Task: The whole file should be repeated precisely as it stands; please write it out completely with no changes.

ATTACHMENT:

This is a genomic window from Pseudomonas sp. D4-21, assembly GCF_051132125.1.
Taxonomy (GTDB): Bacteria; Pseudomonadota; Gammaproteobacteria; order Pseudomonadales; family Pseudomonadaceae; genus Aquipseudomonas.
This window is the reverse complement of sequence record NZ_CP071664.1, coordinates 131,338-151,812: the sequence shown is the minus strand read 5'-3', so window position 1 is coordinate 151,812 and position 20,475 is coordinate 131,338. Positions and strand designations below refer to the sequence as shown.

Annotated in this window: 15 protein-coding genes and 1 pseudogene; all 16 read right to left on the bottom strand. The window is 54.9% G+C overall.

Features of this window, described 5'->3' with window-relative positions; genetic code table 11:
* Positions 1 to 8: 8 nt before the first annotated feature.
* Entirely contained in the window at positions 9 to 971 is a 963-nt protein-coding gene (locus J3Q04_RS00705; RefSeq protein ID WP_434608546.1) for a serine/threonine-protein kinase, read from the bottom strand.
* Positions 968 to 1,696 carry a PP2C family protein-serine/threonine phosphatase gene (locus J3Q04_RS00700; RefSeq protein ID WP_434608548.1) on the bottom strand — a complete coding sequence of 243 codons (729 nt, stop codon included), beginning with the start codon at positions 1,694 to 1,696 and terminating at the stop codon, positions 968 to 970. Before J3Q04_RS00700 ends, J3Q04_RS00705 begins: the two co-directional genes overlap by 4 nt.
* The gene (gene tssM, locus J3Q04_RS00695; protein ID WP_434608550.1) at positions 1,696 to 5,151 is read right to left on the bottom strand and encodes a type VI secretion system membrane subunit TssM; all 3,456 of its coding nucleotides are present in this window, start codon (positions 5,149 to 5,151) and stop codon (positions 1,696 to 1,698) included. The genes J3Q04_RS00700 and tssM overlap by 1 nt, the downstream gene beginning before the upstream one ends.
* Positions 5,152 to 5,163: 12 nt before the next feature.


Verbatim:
This is a genomic window from Pseudomonas sp. D4-21, assembly GCF_051132125.1.
Taxonomy (GTDB): Bacteria; Pseudomonadota; Gammaproteobacteria; order Pseudomonadales; family Pseudomonadaceae; genus Aquipseudomonas.
This window is the reverse complement of sequence record NZ_CP071664.1, coordinates 131,338-151,812: the sequence shown is the minus strand read 5'-3', so window position 1 is coordinate 151,812 and position 20,475 is coordinate 131,338. Positions and strand designations below refer to the sequence as shown.

Annotated in this window: 15 protein-coding genes and 1 pseudogene; all 16 read right to left on the bottom strand. The window is 54.9% G+C overall.

Features of this window, described 5'->3' with window-relative positions; genetic code table 11:
* Positions 1 to 8: 8 nt before the first annotated feature.
* Entirely contained in the window at positions 9 to 971 is a 963-nt protein-coding gene (locus J3Q04_RS00705; RefSeq protein ID WP_434608546.1) for a serine/threonine-protein kinase, read from the bottom strand.
* Positions 968 to 1,696 carry a PP2C family protein-serine/threonine phosphatase gene (locus J3Q04_RS00700; RefSeq protein ID WP_434608548.1) on the bottom strand — a complete coding sequence of 243 codons (729 nt, stop codon included), beginning with the start codon at positions 1,694 to 1,696 and terminating at the stop codon, positions 968 to 970. Before J3Q04_RS00700 ends, J3Q04_RS00705 begins: the two co-directional genes overlap by 4 nt.
* The gene (gene tssM, locus J3Q04_RS00695; protein ID WP_434608550.1) at positions 1,696 to 5,151 is read right to left on the bottom strand and encodes a type VI secretion system membrane subunit TssM; all 3,456 of its coding nucleotides are present in this window, start codon (positions 5,149 to 5,151) and stop codon (positions 1,696 to 1,698) included. The genes J3Q04_RS00700 and tssM overlap by 1 nt, the downstream gene beginning before the upstream one ends.
* Positions 5,152 to 5,163: 12 nt before the next feature.